Barellan makes a racquet

04 Oct, 2009 05:00 AM
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Daryl Flagg (back), David Irvin and Philip Bourshier made the 20:1 scale model of Evonne Goolagong Cawley’s wooden Dunlop racquet which will be unveiled this weekend as part of the Barellan Centenary celebrations.
Daryl Flagg (back), David Irvin and Philip Bourshier made the 20:1 scale model of Evonne Goolagong Cawley’s wooden Dunlop racquet which will be unveiled this weekend as part of the Barellan Centenary celebrations.

Barellan-born tennis champion Evonne Goolagong Cawley, will be celebrated with a giant tennis racquet in her honour unveiled during Barellan’s Centenary celebrations next weekend.

The shearer’s daughter and Wimbledon singles star was born in the Riverina town in 1951 and will be an integral player in the centenary program this October long weekend.

A 20:1 scale model of her wooden Dunlop racquet will be unveiled in Evonne Goolagong Park during the weekend, and form a tribute to the former resident who now calls Brisbane home.

The 13.8-metre tennis racquet was the brain child of David Irvin, who said the Goolagong family was well-respected in town.

“I was fortunate enough when I was 12 or 13 that I won an Evonne Goolagong racquet,” Mr Irvin said.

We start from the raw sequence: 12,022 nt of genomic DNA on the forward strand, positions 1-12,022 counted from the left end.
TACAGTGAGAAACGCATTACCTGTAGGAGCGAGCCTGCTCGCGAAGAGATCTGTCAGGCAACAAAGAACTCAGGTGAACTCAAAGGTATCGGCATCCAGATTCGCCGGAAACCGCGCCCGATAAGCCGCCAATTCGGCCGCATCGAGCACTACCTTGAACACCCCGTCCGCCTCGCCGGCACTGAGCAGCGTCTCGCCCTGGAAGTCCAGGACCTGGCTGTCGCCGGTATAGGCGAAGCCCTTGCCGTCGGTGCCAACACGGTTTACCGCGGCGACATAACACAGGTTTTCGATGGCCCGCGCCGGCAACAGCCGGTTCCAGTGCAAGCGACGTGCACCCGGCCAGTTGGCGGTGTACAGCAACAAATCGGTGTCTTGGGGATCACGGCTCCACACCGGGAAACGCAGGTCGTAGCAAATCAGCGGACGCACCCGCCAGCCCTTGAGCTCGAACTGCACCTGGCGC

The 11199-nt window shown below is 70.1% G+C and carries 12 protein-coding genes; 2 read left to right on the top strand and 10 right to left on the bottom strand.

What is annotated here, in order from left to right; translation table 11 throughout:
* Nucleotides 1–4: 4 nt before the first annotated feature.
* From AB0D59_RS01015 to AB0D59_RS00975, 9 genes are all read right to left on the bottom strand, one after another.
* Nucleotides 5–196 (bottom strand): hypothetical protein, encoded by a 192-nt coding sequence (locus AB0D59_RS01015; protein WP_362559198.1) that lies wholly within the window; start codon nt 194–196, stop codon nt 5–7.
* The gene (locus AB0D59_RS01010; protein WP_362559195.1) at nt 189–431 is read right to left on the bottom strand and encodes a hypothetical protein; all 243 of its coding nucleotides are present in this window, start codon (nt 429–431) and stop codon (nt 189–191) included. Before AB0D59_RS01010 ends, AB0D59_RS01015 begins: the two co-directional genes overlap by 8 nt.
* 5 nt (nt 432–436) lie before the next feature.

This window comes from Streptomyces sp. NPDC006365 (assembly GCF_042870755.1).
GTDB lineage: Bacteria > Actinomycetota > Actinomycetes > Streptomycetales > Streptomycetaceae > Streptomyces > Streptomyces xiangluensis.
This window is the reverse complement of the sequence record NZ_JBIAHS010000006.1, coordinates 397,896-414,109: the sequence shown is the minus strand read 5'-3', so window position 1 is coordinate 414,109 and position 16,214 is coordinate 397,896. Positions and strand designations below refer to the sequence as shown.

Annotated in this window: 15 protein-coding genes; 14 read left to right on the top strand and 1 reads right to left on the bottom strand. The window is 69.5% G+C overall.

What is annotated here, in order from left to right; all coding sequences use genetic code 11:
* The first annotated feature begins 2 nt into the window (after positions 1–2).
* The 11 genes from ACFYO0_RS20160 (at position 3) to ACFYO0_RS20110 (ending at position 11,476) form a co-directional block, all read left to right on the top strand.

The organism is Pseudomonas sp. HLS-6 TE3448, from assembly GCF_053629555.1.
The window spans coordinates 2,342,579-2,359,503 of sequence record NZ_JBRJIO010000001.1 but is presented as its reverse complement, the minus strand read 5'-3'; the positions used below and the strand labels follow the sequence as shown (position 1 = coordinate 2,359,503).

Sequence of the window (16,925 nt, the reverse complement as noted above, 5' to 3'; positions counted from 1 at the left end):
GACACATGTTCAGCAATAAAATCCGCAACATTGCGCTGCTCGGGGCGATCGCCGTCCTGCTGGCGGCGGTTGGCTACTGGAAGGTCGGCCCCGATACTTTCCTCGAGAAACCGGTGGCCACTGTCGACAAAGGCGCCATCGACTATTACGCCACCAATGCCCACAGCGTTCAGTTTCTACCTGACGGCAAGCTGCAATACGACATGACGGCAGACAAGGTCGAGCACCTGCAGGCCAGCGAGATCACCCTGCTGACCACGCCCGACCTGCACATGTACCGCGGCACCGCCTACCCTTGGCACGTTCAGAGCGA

“It’s a fantastic way to remember Evonne forever.”

He said once the idea occurred to him, and other people backed it, a committee was formed, and he dug his racquet out and set about creating a giant replica.

Businesses came on board to support the idea, with steel from Steel Supplies, Wagga Wagga; cutting by Collier and Miller, funds from Dunlop, and a synthetic court from Sports Technology.

“The support from companies has been fantastic,” Mr Irvin said.

The completed racquet features a handle measuring 7.8m, head of six metres, and a 1.25m fibreglass tennis ball – the colour of a real tennis ball.

Mr Irvin said when he contacted Ms Goolagong Cawley, she was pleased with the idea.

“She said she was chuffed.”

The giant tennis racquet will be unveiled in Evonne Goolagong Park at 11am on Saturday, October 3.

“It’s been a fantastic story all the way through,” Mr Irvin said.

The centenary celebrations during the October long weekend are expected to attract more than 5000 people from as far as South Australia and Queensland, and has been in planning for three and half years.

“We’ve had a small army of local helpers,” he said.

The centenary program contains a range of events including a sportsperson’s night, a history book launch, a street procession, tennis coaching with Evonne Goolagong Cawley, district tours and a Ball of the Century.

Mr Irvin said there would also be a chance to go yabbying with Ms Goolagong Cawley, at her request.

The tennis racquet is the world’s biggest, but Mr Irvin said the committee was still in discussions with The Guinness Book of Records as to how it would be added.

Mr Irvin thanked welder, Nathan Hunter, for his contribution to the project.

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